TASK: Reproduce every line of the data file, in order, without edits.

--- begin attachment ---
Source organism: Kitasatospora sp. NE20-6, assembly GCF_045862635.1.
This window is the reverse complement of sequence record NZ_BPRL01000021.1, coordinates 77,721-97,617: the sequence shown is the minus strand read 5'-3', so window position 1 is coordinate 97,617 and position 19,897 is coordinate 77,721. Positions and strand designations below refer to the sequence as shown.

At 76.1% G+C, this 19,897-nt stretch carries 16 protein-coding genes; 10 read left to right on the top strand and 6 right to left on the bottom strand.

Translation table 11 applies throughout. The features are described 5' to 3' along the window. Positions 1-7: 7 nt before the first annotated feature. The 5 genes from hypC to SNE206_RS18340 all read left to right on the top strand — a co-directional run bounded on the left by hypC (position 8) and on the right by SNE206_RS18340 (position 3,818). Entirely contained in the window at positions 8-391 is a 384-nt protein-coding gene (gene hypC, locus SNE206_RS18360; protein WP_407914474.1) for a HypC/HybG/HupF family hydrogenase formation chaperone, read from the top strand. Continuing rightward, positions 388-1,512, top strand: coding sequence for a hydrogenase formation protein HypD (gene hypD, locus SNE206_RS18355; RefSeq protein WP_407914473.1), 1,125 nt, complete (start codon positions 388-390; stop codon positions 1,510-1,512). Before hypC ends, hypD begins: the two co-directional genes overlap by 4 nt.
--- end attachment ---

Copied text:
Source organism: Kitasatospora sp. NE20-6, assembly GCF_045862635.1.
This window is the reverse complement of sequence record NZ_BPRL01000021.1, coordinates 77,721-97,617: the sequence shown is the minus strand read 5'-3', so window position 1 is coordinate 97,617 and position 19,897 is coordinate 77,721. Positions and strand designations below refer to the sequence as shown.

At 76.1% G+C, this 19,897-nt stretch carries 16 protein-coding genes; 10 read left to right on the top strand and 6 right to left on the bottom strand.

Translation table 11 applies throughout. The features are described 5' to 3' along the window. Positions 1-7: 7 nt before the first annotated feature. The 5 genes from hypC to SNE206_RS18340 all read left to right on the top strand — a co-directional run bounded on the left by hypC (position 8) and on the right by SNE206_RS18340 (position 3,818). Entirely contained in the window at positions 8-391 is a 384-nt protein-coding gene (gene hypC, locus SNE206_RS18360; protein WP_407914474.1) for a HypC/HybG/HupF family hydrogenase formation chaperone, read from the top strand. Continuing rightward, positions 388-1,512, top strand: coding sequence for a hydrogenase formation protein HypD (gene hypD, locus SNE206_RS18355; RefSeq protein WP_407914473.1), 1,125 nt, complete (start codon positions 388-390; stop codon positions 1,510-1,512). Before hypC ends, hypD begins: the two co-directional genes overlap by 4 nt.